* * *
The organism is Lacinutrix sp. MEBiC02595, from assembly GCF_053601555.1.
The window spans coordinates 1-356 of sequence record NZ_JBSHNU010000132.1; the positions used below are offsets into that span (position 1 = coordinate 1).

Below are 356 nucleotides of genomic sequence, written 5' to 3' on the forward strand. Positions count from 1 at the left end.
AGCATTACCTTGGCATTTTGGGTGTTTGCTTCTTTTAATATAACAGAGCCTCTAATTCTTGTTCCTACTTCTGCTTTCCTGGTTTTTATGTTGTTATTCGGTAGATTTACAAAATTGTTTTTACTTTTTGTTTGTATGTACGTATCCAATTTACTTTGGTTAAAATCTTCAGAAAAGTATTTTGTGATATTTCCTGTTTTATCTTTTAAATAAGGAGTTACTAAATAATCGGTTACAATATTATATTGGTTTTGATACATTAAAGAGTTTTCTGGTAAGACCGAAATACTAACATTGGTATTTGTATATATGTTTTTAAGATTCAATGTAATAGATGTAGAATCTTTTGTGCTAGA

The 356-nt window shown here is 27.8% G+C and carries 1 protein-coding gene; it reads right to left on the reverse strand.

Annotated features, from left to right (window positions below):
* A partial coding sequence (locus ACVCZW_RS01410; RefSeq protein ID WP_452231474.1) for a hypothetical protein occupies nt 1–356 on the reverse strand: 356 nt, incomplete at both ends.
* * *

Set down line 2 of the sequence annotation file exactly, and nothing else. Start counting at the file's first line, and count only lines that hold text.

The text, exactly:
The window spans coordinates 1-356 of sequence record NZ_JBSHNU010000132.1; the positions used below are offsets into that span (position 1 = coordinate 1).